Saturday, June 16, 2007

Quaeritur: On Maritain's Thought and Fr. Garrigou-Lagrange


Quaeritur: I found the following statement in an article by John Vennari on Modernism: "Bishop Sigaud lamented that Thomism is being displaced by the dangerous modern philosophies of Jacques Maritain."

Isn't Maritian one of the three 20th-century philosophers you said were good Thomists?

Respondeo: The three 20th-Century philosophers at the top of my list are:

a) Fr. Reginald Garrigou-Lagrange, O.P.;
b) Fr. Santiago ("Jacobus") Ramirez, O.P.; and
c) Fr. Edouard Hougon, O.P.

But Maritain was undoubtedly a good Thomist in many respects; in fact, for his traditional approach to Thomism, he is seen as one of the most famous Thomists in the last century. But there is a question whether he was totally orthodox.

I would say, with Garrigou-Lagrange, that he wasn't totally orthodox. He may have been partially infected by modernism ub some areas. (Perhaps this is what Mr. Vennari had in mind: that he was a modernist, not that he wasn't a Thomist. After all, a "modernist Thomist" is not only not an oxymoron: that, unfortunately, is the best way to describe the majority of Thomists today!) In any case, Maritain's political views are definitely un-Thomistic and questionable (he tries to defend democracy based on Thomistic principles, whereas Aquinas and all of his traditional followers are obviously royalists / monarchists). Also, his aesthetics and "philosophy of mysticism" may also be a bit untraditional and objectionable from the point of view of revelation. Even his writing style and choice of expressions are a bit loose, un-Scholastic, and overly-existentialistic for the likes of a traditional Thomist.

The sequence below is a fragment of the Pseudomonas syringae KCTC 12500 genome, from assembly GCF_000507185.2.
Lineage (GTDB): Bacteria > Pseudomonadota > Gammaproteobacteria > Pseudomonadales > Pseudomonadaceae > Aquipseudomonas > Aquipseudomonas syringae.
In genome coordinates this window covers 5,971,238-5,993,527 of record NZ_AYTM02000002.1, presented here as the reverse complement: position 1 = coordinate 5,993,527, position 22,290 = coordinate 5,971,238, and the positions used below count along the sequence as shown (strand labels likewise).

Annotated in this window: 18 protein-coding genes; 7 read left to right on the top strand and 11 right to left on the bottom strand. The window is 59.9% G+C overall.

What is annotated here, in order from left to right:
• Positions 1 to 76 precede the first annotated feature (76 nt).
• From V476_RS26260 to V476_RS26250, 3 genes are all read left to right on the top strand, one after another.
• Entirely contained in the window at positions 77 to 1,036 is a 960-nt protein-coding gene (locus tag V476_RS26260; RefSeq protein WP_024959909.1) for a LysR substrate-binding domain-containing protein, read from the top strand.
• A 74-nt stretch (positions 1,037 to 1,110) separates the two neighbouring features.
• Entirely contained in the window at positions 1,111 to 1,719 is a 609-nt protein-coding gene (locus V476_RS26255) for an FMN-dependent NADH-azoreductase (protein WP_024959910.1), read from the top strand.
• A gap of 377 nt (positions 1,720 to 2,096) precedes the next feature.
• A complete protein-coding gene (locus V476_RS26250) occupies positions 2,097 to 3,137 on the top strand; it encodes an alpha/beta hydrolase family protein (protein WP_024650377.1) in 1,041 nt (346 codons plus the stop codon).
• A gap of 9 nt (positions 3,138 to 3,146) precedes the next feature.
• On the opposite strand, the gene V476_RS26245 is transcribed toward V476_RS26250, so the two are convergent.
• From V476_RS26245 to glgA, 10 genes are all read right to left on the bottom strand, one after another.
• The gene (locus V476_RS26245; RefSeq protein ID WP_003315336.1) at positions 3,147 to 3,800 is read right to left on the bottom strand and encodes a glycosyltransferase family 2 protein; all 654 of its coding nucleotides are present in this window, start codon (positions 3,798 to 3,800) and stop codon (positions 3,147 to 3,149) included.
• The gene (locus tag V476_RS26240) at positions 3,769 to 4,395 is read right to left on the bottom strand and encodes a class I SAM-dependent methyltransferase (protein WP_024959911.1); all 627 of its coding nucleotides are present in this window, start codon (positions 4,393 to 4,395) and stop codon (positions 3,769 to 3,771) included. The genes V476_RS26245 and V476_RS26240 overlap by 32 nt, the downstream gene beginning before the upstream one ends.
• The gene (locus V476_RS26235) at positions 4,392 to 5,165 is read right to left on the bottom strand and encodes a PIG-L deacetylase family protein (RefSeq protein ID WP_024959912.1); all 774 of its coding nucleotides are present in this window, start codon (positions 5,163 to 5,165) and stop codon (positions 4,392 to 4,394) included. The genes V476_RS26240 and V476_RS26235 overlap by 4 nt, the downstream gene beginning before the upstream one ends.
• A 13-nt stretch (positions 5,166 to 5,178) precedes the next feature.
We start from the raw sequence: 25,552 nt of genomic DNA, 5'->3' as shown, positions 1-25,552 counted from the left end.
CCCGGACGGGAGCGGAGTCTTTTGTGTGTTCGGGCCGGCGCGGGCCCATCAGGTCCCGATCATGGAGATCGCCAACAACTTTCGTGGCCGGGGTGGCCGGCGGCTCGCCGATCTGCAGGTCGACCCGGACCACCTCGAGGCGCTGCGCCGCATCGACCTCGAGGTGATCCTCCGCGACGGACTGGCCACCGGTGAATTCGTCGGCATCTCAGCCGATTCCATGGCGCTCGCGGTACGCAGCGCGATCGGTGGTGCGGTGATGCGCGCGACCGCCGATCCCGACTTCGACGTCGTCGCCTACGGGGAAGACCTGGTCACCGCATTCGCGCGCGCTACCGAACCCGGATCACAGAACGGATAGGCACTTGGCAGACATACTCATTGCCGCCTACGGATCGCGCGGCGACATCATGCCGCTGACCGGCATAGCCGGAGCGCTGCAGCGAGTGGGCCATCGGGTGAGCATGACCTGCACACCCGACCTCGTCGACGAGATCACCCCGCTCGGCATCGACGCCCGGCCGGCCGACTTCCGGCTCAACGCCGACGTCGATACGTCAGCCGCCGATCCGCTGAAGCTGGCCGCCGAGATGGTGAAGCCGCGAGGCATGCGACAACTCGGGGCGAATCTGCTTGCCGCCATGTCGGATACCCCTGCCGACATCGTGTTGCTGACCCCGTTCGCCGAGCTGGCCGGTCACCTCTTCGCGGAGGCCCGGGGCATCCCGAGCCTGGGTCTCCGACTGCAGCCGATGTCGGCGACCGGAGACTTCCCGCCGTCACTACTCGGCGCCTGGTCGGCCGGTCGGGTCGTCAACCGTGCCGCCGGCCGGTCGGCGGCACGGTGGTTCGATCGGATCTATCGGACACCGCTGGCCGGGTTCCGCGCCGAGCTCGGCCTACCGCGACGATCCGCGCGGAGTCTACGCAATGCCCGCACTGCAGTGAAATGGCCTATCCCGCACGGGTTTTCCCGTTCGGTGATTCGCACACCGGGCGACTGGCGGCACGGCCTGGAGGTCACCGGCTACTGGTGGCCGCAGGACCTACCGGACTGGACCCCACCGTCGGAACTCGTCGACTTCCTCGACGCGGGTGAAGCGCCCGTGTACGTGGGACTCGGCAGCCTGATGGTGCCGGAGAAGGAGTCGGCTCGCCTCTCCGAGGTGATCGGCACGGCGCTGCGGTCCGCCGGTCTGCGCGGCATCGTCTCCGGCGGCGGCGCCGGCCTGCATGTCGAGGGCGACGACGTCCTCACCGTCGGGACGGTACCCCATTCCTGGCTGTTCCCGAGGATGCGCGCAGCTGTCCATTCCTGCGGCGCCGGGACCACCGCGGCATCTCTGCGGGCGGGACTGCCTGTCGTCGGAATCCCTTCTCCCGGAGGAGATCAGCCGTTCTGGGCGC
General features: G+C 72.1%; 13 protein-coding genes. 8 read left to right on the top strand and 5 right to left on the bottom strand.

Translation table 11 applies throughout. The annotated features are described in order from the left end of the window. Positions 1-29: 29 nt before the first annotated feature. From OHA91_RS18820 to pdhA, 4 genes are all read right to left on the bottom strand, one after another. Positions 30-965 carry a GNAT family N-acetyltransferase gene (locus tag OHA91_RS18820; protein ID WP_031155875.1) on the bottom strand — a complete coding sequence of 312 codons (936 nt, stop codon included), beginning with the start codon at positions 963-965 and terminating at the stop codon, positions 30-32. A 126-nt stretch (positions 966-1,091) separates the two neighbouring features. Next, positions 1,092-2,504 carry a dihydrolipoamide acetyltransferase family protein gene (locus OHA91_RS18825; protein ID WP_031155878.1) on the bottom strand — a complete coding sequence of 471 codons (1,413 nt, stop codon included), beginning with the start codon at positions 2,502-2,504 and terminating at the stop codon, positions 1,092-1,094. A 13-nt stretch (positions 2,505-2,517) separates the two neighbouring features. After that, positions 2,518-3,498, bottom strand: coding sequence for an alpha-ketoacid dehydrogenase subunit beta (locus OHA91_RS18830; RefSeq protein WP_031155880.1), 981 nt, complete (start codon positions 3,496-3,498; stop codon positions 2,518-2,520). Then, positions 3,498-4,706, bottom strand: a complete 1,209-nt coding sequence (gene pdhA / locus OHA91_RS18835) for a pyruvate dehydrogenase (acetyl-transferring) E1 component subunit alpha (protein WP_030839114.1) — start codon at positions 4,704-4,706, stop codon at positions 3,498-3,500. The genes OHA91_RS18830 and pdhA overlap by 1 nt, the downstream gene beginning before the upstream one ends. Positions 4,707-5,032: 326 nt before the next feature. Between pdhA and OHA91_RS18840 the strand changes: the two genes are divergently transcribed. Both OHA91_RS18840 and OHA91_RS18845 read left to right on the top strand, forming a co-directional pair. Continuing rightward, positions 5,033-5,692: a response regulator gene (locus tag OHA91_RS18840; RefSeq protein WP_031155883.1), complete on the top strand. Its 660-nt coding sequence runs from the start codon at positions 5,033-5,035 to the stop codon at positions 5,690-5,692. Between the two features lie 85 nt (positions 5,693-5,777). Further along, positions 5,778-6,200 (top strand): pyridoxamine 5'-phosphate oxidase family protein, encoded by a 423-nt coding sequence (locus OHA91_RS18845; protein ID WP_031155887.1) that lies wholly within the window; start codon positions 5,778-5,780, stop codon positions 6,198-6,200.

However, the conceptual content in his metaphysical and epistemological works is nothing but sound, standard, traditional Thomism. He is also unique among Thomists because he is a convert; he was a non-Thomistic philosopher in his youth and his encounter with Thomism attracted him towards the Church. In his writings, when refuting all of his previous errors, he could look at things from a unique "insider's perspective." His best-known epistemological and metaphysical book is The Degrees of Knowledge. It is a very thorough and sophisticated Thomistic discussion of human knowledge. Even Garrigou-Lagrange (who was unquestionably the best Thomist of the last century, and also Maritain's spiritual director at somepoint) commends Maritain for his metaphysics and epistemology and even cites him approvingly in his own works.

However, once Garrigou became aware of Maritain's liberal political views, he advised him to stay away from political philosophy and to dedicate his time to his metaphysical epistemological issues. (A book that summarizes the relationship between these two famous Thomists is The Sacred Monster of Thomism by Peddicord; there, it is said that, when Maritain, the convert, tried to persuade the super-traditional Garrigou-Lagrange about democracy, Garrigou felt indignant and said something like, "you are now going to lecture us, who have been Catholic for 300 years, on a new Catholic social doctrine?!") This caused animosity between the two--actually, on the part of Maritain, rather than on the part of the saintly priest--which resulted in the end of their spiritual meetings and their friendship altogether. Maritain expected Garrigou to apologize, but he never did.

Truth over human friendships.

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